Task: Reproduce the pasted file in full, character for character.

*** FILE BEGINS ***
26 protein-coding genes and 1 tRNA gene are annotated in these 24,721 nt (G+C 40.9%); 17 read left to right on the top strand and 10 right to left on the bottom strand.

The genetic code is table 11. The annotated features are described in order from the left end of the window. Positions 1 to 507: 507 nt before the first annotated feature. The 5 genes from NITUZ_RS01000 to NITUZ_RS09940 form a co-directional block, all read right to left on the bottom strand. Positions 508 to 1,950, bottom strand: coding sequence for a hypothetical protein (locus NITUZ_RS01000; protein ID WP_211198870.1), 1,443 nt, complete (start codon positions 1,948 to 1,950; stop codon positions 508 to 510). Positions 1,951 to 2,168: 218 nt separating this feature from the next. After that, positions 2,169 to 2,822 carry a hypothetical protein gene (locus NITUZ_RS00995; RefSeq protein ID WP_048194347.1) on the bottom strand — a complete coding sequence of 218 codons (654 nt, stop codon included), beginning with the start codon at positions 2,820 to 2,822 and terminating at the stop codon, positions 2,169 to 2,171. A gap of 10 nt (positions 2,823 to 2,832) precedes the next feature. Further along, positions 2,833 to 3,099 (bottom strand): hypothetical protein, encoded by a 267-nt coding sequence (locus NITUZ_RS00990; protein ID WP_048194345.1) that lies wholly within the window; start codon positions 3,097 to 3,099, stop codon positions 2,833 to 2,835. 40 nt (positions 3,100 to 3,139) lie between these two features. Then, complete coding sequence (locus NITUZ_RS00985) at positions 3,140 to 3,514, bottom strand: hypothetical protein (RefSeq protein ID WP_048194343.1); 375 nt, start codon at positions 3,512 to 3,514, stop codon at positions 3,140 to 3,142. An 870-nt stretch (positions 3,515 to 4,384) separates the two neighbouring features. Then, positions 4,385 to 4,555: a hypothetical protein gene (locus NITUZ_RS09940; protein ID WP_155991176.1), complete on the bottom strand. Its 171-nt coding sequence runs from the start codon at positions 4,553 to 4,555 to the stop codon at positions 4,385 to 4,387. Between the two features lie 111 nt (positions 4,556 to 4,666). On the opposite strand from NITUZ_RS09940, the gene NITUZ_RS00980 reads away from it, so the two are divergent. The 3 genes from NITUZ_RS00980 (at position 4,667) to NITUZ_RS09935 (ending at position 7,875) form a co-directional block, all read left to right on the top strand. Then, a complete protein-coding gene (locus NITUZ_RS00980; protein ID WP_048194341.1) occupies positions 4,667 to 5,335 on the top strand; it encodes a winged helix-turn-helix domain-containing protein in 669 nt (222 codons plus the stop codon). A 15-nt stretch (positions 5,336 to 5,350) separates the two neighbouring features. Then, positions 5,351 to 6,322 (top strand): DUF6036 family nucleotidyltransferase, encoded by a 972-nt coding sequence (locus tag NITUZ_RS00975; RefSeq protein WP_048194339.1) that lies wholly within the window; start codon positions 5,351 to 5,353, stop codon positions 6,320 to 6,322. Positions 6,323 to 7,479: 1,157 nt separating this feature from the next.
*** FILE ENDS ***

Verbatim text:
26 protein-coding genes and 1 tRNA gene are annotated in these 24,721 nt (G+C 40.9%); 17 read left to right on the top strand and 10 right to left on the bottom strand.

The genetic code is table 11. The annotated features are described in order from the left end of the window. Positions 1 to 507: 507 nt before the first annotated feature. The 5 genes from NITUZ_RS01000 to NITUZ_RS09940 form a co-directional block, all read right to left on the bottom strand. Positions 508 to 1,950, bottom strand: coding sequence for a hypothetical protein (locus NITUZ_RS01000; protein ID WP_211198870.1), 1,443 nt, complete (start codon positions 1,948 to 1,950; stop codon positions 508 to 510). Positions 1,951 to 2,168: 218 nt separating this feature from the next. After that, positions 2,169 to 2,822 carry a hypothetical protein gene (locus NITUZ_RS00995; RefSeq protein ID WP_048194347.1) on the bottom strand — a complete coding sequence of 218 codons (654 nt, stop codon included), beginning with the start codon at positions 2,820 to 2,822 and terminating at the stop codon, positions 2,169 to 2,171. A gap of 10 nt (positions 2,823 to 2,832) precedes the next feature. Further along, positions 2,833 to 3,099 (bottom strand): hypothetical protein, encoded by a 267-nt coding sequence (locus NITUZ_RS00990; protein ID WP_048194345.1) that lies wholly within the window; start codon positions 3,097 to 3,099, stop codon positions 2,833 to 2,835. 40 nt (positions 3,100 to 3,139) lie between these two features. Then, complete coding sequence (locus NITUZ_RS00985) at positions 3,140 to 3,514, bottom strand: hypothetical protein (RefSeq protein ID WP_048194343.1); 375 nt, start codon at positions 3,512 to 3,514, stop codon at positions 3,140 to 3,142. An 870-nt stretch (positions 3,515 to 4,384) separates the two neighbouring features. Then, positions 4,385 to 4,555: a hypothetical protein gene (locus NITUZ_RS09940; protein ID WP_155991176.1), complete on the bottom strand. Its 171-nt coding sequence runs from the start codon at positions 4,553 to 4,555 to the stop codon at positions 4,385 to 4,387. Between the two features lie 111 nt (positions 4,556 to 4,666). On the opposite strand from NITUZ_RS09940, the gene NITUZ_RS00980 reads away from it, so the two are divergent. The 3 genes from NITUZ_RS00980 (at position 4,667) to NITUZ_RS09935 (ending at position 7,875) form a co-directional block, all read left to right on the top strand. Then, a complete protein-coding gene (locus NITUZ_RS00980; protein ID WP_048194341.1) occupies positions 4,667 to 5,335 on the top strand; it encodes a winged helix-turn-helix domain-containing protein in 669 nt (222 codons plus the stop codon). A 15-nt stretch (positions 5,336 to 5,350) separates the two neighbouring features. Then, positions 5,351 to 6,322 (top strand): DUF6036 family nucleotidyltransferase, encoded by a 972-nt coding sequence (locus tag NITUZ_RS00975; RefSeq protein WP_048194339.1) that lies wholly within the window; start codon positions 5,351 to 5,353, stop codon positions 6,320 to 6,322. Positions 6,323 to 7,479: 1,157 nt separating this feature from the next.